Some friends and I a while back wanted to make a real MMORTS and went through the process of building a general game design outline that included features and a story and a few other things, and I can say from experience, transporting an RTS to a persistent state MMO presents a lot of difficult challenges for the genre.

For example, what would it mean to be offline? How does an entire civilization go offline? And what is to stop players from logging off when they are about to be rushed by another player? What happens to the land you own when you are offline? Are your buildings still there? Can people trade with you? Attack you?

What are the persistent goals? What is the point of the game in the long term? Build a big army? Build a civilization? For what purpose are you doing this? To fight other people? Where? How?

What happens if all of your civilization is destroyed? What does that mean? Do you revive? Do you have to start over? That would probably be frustrating.

What stops veterans with huge civilizations from destroying new players? What is a new player? Does the world just constantly expand? How much land do you get? When you conquer other players, do you get their land?

And there are a lot more questions just like these listed that crop up in taking an RTS to a persistent state. And that doesn't even touch on the MMO aspects and issues that crop up there. RTS, as the genre is now, is not made for a persistent state MMO environment.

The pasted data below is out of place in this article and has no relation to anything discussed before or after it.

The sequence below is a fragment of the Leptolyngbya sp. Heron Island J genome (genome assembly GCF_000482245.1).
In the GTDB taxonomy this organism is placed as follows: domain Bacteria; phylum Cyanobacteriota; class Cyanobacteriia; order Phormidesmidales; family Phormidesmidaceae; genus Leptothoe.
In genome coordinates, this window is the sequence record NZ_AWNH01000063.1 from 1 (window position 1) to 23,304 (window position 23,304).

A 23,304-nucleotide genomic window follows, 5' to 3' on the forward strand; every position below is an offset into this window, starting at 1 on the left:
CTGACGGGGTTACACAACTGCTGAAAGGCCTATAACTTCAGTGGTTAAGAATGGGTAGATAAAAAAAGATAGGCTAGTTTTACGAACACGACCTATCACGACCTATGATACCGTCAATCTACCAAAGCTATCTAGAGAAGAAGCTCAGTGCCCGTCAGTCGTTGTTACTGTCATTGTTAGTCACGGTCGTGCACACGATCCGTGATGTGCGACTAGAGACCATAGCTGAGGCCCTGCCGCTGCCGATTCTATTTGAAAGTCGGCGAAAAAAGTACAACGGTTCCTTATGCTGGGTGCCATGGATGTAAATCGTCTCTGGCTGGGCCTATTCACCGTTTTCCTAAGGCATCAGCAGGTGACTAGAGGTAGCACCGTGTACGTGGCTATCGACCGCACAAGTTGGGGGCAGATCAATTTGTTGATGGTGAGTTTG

Now, I will tell you, we came up with solutions for most of the above, so it isn't impossible. In fact, I would still be interested in some day seeing if I could get this to work. If anyone is interested in the solutions to some of these, I can do a write-up outside of this answer if you leave a comment. This answer, however, is long enough as it is...

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You/OP might want to check out a game like Kings of Chaos -- it is a text based game, but it offers answers to many of the problems you outline. Namely the persistant world, being "offline", etc. –  Nate Dec 1 '11 at 20:46
    
Hi, check my comment on @Josh's post, please, it mentions you as well. I'm accepting your answer simply because your addresses more issues, but both answers were great and helpful! (gave them a +1) –  jco Dec 1 '11 at 21:48
    
The online/offline thing is quite straightforward - you can't lose anything if the attack initiates while you are offline. If you are online and leave you stand to lose double of what the enemy takes (which you can contest via support - e.g. ISP problems). –  Jonathan Dickinson Dec 1 '11 at 23:13